The recent death of Robin Williams has left us all reeling. How could this light have gone out? He was a comet blazing across the sky for so long we thought it could never end…especially this way. He was part of the fabric of our lives, woven into us through his prolific career and iconic roles. I remember his first guest appearance as Mork from Ork on Happy Days and then, along with so many others from my generation, enjoyed his spin-off series Mork & Mindy. From his sitcom launching pad, Robin Williams had so many unforgettable roles in movies that it is difficult for me to pick a favorite – Aladdin, Good Morning Vietnam, What Dreams May Come, Mrs. Doubtfire, The Fisher King, The Bird Cage – just to name a few! And then there were his stand up comedy shows, Comic Relief, and the guest appearances on talk shows in which the left us in stitches. How could his brilliant light go out?
I only knew Robin Williams from his roles, some articles, and interviews, but, like so many others, I felt like a little piece of me died when I heard the news. And then to hear that he was suffering from severe depression and committed suicide made me feel even sadder. It is a tragedy and bitter irony that someone who brought joy and laughter to so many was in such a pit of despair that he ended his own life. Life isn’t fair but, as mom always used to remind me when I was a kid, no one ever said life was fair.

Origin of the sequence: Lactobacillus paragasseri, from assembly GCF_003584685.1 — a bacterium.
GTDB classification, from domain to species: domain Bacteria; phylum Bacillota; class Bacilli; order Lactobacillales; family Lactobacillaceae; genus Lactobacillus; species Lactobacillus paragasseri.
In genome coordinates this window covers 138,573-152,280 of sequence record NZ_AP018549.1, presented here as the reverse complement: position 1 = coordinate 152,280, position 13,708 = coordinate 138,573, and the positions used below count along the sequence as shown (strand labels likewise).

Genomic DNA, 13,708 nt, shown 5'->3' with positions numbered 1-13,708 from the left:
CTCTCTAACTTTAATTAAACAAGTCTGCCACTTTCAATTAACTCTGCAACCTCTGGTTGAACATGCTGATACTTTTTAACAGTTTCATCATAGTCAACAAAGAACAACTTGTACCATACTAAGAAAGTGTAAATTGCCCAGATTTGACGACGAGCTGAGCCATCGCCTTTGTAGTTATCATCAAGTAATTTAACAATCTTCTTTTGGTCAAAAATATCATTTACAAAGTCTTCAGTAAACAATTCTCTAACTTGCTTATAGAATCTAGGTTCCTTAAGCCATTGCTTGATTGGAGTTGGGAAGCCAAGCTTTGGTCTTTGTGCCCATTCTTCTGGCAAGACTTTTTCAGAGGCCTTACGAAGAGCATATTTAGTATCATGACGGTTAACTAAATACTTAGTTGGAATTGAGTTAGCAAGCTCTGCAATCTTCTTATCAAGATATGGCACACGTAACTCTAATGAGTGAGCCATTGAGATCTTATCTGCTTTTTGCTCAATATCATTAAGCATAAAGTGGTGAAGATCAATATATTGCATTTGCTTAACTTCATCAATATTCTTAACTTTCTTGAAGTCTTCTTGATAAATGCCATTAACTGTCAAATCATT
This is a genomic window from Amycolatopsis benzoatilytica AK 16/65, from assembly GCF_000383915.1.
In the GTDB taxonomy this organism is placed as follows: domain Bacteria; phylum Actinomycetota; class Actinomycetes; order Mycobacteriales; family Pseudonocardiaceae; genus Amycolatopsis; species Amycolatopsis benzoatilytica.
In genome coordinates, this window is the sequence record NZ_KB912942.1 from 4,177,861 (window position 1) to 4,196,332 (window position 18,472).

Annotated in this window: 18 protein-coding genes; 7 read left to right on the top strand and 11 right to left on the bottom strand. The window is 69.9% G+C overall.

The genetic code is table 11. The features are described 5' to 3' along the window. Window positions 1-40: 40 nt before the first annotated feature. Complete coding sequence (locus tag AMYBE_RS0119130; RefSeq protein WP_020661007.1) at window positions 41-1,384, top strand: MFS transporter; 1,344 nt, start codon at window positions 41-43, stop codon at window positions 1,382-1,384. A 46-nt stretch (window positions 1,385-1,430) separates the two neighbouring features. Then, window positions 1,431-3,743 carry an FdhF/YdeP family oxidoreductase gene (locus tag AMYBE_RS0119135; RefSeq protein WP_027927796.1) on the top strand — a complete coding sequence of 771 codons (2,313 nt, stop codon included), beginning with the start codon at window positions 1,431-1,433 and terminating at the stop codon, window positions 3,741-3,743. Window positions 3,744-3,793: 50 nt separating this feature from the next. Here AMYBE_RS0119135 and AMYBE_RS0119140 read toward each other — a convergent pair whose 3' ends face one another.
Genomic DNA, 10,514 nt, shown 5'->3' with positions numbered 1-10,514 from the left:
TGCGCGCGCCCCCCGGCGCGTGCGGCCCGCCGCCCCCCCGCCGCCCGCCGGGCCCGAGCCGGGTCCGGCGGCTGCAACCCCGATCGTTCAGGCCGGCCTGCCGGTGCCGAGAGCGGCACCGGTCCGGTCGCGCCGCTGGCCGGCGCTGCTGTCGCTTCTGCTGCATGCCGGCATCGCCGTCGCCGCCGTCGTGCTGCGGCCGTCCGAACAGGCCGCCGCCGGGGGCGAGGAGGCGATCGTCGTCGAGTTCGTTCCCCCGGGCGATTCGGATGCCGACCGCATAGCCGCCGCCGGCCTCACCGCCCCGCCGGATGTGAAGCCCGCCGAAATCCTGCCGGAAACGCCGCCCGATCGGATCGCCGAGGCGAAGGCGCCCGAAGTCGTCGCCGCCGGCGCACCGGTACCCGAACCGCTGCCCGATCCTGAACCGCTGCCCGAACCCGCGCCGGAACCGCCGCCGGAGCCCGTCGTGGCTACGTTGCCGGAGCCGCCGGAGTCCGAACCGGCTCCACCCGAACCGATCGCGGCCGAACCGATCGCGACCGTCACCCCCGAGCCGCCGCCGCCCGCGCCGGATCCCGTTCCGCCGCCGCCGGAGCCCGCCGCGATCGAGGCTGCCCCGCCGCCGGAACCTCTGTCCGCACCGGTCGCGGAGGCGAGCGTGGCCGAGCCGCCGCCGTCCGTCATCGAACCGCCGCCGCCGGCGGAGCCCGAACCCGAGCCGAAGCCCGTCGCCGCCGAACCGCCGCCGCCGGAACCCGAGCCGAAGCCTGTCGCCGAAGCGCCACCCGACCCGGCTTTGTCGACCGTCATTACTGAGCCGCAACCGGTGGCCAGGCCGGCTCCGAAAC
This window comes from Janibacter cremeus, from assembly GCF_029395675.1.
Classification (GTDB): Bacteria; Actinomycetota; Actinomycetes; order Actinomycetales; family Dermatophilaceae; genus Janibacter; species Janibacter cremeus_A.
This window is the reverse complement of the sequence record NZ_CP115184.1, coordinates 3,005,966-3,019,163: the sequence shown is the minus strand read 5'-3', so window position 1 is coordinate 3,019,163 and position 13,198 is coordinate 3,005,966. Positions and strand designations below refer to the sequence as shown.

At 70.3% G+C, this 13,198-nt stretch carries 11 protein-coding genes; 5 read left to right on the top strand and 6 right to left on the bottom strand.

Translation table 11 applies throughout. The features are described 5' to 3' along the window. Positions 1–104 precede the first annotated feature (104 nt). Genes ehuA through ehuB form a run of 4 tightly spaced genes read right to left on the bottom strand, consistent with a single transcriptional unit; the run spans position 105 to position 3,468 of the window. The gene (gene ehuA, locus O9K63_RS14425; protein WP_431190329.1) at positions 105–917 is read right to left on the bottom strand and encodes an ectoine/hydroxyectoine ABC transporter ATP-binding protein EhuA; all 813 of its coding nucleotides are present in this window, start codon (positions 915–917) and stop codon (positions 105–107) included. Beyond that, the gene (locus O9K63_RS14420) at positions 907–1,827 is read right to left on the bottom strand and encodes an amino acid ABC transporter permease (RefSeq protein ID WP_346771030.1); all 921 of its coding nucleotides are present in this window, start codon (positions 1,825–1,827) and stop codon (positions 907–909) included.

I’m sure new information will come to light, but from what I’ve read, Robin Williams had struggled with drug addiction for years but maintained his sobriety at the end. However, he was suffering from severe depression and, from what his widow, Susan Schneider recently said, he had just been diagnosed with early stages of Parkinson’s Disease (PD). While the degenerative effects of PD are terrible for anyone to endure, it might have been a particularly cruel affliction for Mr. Williams given that a large part of his identity, probably to him and the rest of us, was his physicality, frenetic energy, and his rapid-fire delivery. Moreover, depression is frequently one of the effects of the neurochemical changes that go with PD. We might never know for sure, but perhaps the diagnosis of PD along with its neurochemical effects were too much for Mr. Williams to bear.